Detecting Over-Indebtedness While Monitoring Credit Markets in India

Unlike several jurisdictions, especially in Europe, India does not have a clear definition of over-indebtedness (OI). The distress undergone by households in the repayment of their loans often remains undetected due to the measures that households take, ranging from mild coping mechanisms, such as borrowing from family, acquaintances and informal lenders or temporarily cutting down on expenses, to extreme coping mechanisms, such as skipping meals or discontinuing their children’s education, in order to repay on time. Such households who continually struggle to repay, though not necessarily default, must also be considered over-indebted. Long-drawn, geographically concentrated OI may develop into systemic risk and political unrest, adversely affecting the credit markets from developing in an orderly manner and inhibiting growth in the real economy.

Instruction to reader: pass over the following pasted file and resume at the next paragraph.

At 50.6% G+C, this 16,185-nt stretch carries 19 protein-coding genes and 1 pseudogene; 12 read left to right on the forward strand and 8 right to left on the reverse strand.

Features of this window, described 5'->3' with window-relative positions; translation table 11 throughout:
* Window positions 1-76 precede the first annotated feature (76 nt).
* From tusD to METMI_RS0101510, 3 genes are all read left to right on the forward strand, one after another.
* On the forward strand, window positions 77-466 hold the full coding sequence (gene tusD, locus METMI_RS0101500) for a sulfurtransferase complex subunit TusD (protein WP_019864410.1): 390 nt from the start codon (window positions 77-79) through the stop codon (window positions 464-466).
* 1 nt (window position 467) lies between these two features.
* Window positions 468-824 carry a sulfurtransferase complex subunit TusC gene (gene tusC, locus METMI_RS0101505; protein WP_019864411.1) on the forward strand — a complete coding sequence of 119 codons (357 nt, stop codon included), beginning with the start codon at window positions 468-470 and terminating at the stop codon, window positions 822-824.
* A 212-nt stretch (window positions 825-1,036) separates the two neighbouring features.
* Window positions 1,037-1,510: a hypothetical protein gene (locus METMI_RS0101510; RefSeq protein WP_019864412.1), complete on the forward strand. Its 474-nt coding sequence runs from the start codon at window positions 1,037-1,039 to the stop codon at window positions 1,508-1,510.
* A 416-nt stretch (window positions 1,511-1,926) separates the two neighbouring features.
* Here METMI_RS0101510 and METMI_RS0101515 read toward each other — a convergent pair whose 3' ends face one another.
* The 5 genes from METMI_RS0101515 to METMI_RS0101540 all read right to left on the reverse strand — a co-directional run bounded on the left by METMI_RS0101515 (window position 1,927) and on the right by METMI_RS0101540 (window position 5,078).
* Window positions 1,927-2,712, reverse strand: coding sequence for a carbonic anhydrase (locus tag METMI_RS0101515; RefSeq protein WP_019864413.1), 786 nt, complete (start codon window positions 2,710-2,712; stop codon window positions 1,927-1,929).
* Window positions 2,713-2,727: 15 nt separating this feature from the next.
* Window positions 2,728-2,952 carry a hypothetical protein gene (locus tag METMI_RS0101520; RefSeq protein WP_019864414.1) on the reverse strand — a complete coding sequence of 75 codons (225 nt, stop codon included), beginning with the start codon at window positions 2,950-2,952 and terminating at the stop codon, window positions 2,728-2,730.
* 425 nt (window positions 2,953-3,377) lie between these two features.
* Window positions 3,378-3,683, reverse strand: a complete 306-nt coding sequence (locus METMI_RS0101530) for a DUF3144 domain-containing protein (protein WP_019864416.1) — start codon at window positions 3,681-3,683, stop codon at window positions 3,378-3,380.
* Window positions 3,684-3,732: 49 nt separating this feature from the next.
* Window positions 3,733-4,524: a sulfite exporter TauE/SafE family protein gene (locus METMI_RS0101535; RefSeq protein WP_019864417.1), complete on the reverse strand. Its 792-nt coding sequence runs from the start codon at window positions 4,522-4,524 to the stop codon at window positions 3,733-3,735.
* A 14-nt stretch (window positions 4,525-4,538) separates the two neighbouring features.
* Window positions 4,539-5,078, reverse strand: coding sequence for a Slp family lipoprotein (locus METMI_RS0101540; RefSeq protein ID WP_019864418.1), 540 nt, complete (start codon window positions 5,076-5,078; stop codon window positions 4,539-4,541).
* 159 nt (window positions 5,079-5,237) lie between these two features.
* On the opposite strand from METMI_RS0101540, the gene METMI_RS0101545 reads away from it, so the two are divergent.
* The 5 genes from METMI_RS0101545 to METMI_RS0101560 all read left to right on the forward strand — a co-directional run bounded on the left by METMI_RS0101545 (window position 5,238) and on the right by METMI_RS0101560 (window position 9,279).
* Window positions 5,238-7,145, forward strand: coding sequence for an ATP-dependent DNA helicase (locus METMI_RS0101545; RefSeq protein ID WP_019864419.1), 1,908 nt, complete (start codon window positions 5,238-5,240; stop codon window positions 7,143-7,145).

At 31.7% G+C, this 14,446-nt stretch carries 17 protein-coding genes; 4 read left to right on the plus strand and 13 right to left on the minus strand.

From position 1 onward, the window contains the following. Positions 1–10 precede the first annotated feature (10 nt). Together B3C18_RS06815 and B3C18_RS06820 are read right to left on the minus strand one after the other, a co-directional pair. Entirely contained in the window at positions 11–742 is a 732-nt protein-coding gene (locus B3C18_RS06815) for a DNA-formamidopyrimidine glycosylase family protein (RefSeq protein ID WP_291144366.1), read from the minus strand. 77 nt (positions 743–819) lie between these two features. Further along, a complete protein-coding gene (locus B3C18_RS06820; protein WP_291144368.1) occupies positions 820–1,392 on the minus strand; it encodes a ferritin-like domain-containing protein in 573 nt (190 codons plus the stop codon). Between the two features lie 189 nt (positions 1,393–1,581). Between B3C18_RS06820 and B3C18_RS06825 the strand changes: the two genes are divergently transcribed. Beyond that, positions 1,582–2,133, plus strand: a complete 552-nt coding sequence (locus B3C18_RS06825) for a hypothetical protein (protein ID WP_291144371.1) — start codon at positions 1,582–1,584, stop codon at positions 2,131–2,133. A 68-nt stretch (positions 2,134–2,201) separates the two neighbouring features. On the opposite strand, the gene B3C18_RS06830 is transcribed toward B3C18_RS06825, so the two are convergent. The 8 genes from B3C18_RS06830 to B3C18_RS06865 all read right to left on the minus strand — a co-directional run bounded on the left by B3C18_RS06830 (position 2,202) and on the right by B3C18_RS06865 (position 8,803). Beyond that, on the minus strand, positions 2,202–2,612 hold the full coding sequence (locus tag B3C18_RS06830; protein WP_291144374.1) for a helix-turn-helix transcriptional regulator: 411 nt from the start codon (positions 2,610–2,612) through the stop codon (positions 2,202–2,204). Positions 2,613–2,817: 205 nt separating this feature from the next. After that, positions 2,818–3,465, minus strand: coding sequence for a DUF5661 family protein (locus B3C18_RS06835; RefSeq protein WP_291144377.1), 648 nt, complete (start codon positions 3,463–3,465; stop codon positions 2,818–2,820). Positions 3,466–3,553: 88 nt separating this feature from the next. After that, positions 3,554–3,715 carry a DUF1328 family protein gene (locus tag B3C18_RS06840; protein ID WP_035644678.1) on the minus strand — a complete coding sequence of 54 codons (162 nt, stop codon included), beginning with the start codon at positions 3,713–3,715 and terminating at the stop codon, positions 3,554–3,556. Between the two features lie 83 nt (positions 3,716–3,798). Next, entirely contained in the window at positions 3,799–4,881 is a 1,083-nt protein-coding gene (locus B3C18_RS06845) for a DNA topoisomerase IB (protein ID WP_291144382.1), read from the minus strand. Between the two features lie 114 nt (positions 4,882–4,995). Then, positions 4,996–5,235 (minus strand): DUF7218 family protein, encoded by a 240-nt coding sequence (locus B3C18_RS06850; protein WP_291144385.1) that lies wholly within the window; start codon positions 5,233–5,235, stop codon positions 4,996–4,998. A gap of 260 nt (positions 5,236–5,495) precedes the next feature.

This publication calls for designing more effective and tailored policies to combat OI by developing Reserve Bank of India's (RBI's) supervisory capacity to monitor credit markets and prevent OI. Once adopted, the improved supervisory capacity of the RBI is expected to play a pivotal role in helping the RBI discharge its mandate towards financial stability and customer protection.

About this Publication

By Dwijaraj Bhattacharya, Amulya Neelam , Deepti George